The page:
That global spread of often tiny operators creates its own challenges. When we spoke to Hynett in the company's new head office in London’s Mayfair, he had just returned from a 24h trip to visit a customer in central Asia that operates a single Islander: "It’s a long way to go, but it's what we have to do," he says.
Despite his faith in ongoing market demand for the type, and his ambitions to restore modest commercial aircraft production, Hynett knows Britten-Norman will never return to its glory days of high double-digit annual production. "New build is capital-intensive and that is why we have gone for a deleveraged business in the past 10 years," he says.
"Besides, when we were producing 100 aircraft a year we were selling them at a loss, which is why we went bankrupt," he adds. "Now, when we produce aircraft we will do it at a modest profit."
THE COMPETITION: TECNAM P2012
While Britten-Norman is striving to put itself back on its feet – with admittedly modest ambitions for its BN-2 Islander – it will not be able to brush off competition from an all-new rival from Italy, which aims to take charge of the piston-twin utility market.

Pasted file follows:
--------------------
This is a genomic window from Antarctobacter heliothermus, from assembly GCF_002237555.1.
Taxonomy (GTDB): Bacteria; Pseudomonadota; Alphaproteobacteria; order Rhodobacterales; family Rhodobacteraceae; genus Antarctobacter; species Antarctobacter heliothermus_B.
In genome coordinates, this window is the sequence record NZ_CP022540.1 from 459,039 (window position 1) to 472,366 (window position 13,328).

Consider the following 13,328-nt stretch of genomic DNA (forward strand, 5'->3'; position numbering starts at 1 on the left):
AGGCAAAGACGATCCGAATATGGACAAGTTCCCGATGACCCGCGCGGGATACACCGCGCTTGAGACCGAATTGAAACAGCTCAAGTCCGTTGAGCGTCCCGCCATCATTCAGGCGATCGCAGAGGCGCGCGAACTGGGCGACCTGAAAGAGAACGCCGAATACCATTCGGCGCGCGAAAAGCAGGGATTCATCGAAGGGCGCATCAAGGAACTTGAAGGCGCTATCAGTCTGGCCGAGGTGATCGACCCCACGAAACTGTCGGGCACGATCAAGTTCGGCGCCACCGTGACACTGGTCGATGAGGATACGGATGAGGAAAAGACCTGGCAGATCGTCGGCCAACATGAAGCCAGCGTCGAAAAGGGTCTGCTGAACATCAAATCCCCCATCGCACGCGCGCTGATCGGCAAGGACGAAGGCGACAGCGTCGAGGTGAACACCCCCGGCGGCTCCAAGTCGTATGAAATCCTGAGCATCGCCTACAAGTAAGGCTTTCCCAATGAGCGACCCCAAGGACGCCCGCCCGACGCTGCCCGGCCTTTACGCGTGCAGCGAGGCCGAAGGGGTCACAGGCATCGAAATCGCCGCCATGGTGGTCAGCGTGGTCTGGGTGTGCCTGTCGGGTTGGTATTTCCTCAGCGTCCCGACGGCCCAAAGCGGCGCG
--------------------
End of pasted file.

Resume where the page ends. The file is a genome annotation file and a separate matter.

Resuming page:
Indeed, where the Islander was designed half a century ago, Tecnam is billing its Lycoming TEO-540-powered P2012 twin as the first aircraft to be certificated in this segment for decades. Walter da Costa, Tecnam’s global sales and marketing director, sees the Traveller replacing many of the thousands of ageing legacy piston types serving island and other remote communities from Scotland to the South Pacific; types in da Costa’s sights include the Islander and Cessna 402.
What makes the Traveller such a significant competitive force is Tecnam’s relationship with its launch customer, Massachusetts-based Cape Air. The employee-owned carrier has ordered 100, and helped Tecnam design the aircraft from scratch; several examples will be delivered this year.